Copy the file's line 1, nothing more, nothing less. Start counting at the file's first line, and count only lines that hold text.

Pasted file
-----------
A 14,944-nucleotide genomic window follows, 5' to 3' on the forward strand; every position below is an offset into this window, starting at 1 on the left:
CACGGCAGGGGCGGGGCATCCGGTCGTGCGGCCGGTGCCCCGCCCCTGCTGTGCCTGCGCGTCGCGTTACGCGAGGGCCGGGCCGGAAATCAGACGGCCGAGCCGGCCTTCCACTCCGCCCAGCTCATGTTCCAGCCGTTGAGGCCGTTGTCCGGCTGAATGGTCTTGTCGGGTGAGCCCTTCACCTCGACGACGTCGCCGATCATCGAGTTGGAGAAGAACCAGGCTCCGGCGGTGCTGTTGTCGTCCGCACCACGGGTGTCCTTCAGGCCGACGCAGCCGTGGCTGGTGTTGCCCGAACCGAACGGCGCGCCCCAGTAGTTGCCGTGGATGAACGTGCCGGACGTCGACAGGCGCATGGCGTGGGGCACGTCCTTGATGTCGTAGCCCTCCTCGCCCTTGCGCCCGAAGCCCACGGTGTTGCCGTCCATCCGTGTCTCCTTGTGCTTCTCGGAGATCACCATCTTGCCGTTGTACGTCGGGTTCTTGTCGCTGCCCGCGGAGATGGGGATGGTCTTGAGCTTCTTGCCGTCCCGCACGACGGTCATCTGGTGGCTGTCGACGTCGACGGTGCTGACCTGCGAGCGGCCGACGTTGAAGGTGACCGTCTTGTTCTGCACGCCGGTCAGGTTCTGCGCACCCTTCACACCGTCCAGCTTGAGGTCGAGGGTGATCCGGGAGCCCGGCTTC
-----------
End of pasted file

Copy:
A 14,944-nucleotide genomic window follows, 5' to 3' on the forward strand; every position below is an offset into this window, starting at 1 on the left: